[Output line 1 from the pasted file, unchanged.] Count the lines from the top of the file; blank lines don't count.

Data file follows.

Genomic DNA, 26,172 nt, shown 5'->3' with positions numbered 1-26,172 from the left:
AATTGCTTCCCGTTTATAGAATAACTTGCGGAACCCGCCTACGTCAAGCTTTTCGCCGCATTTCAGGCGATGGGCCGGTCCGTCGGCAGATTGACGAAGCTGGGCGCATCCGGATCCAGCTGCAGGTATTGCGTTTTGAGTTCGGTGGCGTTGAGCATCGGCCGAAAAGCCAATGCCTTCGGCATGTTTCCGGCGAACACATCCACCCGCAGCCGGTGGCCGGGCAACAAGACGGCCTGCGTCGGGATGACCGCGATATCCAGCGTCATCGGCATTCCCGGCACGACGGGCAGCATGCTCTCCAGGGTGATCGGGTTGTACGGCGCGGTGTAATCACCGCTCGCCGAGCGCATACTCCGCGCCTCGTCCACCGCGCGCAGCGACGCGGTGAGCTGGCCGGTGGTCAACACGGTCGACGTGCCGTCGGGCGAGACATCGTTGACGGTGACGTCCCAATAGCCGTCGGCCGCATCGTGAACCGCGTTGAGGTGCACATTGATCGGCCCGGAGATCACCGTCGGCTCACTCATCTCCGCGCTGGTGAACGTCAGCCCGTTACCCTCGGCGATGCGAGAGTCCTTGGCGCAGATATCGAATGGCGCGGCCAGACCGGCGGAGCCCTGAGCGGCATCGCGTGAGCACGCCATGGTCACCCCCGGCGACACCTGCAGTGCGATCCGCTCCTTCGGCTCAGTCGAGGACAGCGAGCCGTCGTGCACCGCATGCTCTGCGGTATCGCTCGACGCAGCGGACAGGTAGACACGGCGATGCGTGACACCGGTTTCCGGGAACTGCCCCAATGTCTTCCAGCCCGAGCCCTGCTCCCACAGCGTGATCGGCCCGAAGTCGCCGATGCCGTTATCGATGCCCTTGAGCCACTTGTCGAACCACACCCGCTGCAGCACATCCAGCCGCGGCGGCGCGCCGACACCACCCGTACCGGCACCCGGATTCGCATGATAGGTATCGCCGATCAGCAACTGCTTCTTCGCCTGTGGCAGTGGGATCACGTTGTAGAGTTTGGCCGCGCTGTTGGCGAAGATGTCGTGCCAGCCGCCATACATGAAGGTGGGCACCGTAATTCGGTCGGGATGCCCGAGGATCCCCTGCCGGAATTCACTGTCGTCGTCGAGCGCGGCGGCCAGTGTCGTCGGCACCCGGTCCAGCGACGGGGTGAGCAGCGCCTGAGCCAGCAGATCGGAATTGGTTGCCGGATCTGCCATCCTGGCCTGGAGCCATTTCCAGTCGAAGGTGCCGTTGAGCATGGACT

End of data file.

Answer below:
Genomic DNA, 26,172 nt, shown 5'->3' with positions numbered 1-26,172 from the left: